Thanks for the response. I came across this in my search and the first word "Simplified" is a tiny little understatement. Actually, it's a gross understatement. I did give it multiple goes, and it seems like I need to include other kinds of pressure (e.g. critical and reduced pressures), and it's all assuming a third unit of measurement so I would need to do a three way calculation and that's.. no.
kirby wrote:You're looking for the Clausius-Clapeyron Equation. See the link for a more detailed explanation.
Hmm, this is new. I took a few minutes and looks like that needs more than just basic bath, including derivates and such.. that's too much beyond my abilities. UNCLE.

I like the double sqrt equation better so far, adding 2C to it seems to get me close. Any other thoughts?

Think about pi. You can use symbols and such, or you can use 22/7 or 3.14 to approximate. That's what I'm looking for here.

Also, the correct device measurement. Oi, this is way harder than expected :(

jpender
Posts: 3917
Joined: 12 years ago

#5: Post by jpender »

Ignore my response. The Clausius-Clapeyron equation isn't as exact but it's close enough at the relatively low temperature range you are interested in.

Simplified:

P = exp(4898 * (1/373 - 1/(T+273)))

where T is in °C and P is in bar

User avatar
Jeff
Team HB
Posts: 6913
Joined: 19 years ago

#6: Post by Jeff »

You could also just do a table lookup with interpolation.

jedovaty (original poster)
Posts: 537
Joined: 13 years ago

#7: Post by jedovaty (original poster) »

jpender wrote: P = exp(4898 * (1/373 - 1/(T+273)))

where T is in °C and P is in bar
Does the attached look correct to solve for T? I ran out of paper.


jpender
Posts: 3917
Joined: 12 years ago

#8: Post by jpender »

Oh, you wanted T. Yeah, that looks good.

I like the coffee filter as scratch paper.


Also I agree with Jeff. You could just do a look up table with an entry for each 0.1bar or whatever pretty easily. You can generate a table here:

https://webbook.nist.gov/chemistry/fluid/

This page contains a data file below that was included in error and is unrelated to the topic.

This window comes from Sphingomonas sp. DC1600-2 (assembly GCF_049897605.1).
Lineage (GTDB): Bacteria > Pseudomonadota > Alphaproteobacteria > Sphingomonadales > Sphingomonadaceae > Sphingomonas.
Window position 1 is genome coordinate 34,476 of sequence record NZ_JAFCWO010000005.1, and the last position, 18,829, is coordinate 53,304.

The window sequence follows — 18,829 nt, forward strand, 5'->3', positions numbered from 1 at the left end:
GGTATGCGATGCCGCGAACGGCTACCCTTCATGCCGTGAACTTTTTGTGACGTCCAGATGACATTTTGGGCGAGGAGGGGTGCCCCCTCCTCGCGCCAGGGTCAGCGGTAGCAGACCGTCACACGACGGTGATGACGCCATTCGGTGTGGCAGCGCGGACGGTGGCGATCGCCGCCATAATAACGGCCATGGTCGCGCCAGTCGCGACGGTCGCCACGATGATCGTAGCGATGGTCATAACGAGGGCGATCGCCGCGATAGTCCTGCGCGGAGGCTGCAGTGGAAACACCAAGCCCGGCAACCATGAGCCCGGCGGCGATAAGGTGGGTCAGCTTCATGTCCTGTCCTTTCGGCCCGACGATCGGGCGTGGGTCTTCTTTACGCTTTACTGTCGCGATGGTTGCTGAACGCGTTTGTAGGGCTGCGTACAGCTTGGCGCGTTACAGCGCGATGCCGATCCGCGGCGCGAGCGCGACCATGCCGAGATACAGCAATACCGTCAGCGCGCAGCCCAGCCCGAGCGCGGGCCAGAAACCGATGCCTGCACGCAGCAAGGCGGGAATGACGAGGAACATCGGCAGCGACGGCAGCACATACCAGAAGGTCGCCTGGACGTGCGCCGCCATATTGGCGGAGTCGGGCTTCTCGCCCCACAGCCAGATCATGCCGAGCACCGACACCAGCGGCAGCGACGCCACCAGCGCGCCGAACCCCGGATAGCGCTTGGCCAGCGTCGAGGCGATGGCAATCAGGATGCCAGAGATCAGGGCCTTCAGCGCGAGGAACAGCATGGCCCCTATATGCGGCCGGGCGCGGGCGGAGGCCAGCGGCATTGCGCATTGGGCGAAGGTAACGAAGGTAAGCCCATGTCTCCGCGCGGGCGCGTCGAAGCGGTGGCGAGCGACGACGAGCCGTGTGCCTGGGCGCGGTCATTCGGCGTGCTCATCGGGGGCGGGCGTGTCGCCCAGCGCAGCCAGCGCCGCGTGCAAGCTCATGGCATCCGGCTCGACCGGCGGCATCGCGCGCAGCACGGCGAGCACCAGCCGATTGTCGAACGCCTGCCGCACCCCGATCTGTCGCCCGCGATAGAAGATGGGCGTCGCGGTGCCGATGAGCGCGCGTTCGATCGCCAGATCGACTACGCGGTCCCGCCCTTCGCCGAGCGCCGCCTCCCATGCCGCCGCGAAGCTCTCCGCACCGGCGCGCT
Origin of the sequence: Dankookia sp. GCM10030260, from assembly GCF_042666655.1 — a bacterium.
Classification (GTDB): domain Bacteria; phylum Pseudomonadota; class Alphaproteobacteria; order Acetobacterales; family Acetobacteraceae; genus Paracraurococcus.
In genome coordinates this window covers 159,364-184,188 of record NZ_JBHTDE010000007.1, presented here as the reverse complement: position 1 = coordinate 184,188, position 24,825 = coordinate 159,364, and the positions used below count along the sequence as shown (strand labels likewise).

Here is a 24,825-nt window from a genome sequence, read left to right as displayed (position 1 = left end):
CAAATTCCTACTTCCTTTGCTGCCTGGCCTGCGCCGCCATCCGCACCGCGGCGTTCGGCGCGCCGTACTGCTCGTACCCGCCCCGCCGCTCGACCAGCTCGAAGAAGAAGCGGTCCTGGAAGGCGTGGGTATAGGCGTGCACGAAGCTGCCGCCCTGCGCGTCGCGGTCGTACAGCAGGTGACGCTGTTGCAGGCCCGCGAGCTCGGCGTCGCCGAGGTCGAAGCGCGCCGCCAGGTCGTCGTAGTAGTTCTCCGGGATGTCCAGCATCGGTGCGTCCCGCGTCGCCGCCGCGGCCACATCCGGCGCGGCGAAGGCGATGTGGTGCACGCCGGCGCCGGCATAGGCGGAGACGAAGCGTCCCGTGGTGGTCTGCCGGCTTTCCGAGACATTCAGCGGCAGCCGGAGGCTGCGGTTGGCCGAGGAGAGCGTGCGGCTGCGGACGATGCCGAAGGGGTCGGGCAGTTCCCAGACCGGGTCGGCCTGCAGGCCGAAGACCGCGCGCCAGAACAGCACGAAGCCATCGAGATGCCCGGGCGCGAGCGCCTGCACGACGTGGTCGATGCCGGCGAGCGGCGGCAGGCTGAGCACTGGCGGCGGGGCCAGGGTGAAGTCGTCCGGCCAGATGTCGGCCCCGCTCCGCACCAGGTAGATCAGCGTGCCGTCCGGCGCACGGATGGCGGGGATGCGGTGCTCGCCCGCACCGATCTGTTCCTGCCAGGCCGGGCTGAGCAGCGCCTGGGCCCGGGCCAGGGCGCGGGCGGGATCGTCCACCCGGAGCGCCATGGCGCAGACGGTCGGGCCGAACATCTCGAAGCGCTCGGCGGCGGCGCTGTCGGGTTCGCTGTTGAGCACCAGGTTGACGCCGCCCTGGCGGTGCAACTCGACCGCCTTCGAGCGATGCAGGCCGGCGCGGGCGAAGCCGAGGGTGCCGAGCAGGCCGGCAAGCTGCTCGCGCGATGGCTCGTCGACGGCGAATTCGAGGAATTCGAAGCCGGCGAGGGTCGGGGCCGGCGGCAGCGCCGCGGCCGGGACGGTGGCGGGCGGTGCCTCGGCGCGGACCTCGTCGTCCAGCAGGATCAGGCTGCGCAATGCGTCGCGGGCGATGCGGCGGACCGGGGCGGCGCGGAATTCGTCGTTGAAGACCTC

jedovaty (original poster)
Posts: 537
Joined: 13 years ago

#9: Post by jedovaty (original poster) »

Hmmm, I guess that's another way to do it, sure. A lookup table means something called arrays/matrices, right? Eitherway more research, whether to look up how to do arrays, or how to do log base e math in arduino code. Just mumbling now.

I think we have the second question addressed then, yay!

Back to the first question then: ultimately would like to know whether to get a 0-30PSI or 0-50PSI (absolute) measuring device for a 4L espresso boiler? I can provide datasheet for the device if anyone is interested to read the specs.

I bought the 0-30psi last week, before I knew that pressure is measured different ways. So after reading up on it, I think the 0-50 is the correct one. But the mater p-stat details are throwing a monkey wrench in this. I would test the whole thing, but the mater died a couple weeks ago, I didn't head the warnings and didn't use an intermediary relay between it and the heating element..

kirby
Posts: 33
Joined: 4 months ago

#10: Post by kirby »

First, I love that this conversation ended up with some equations written on a coffee filter.

Yeah if you could send some details on the measurement devices, that would be great. Most manometers measure difference relative to atmosphere. In that case, your 30 psi one would be close, but likely fine. However, if its reading is absolute, meaning relative to vacuum, you'll be out of its range.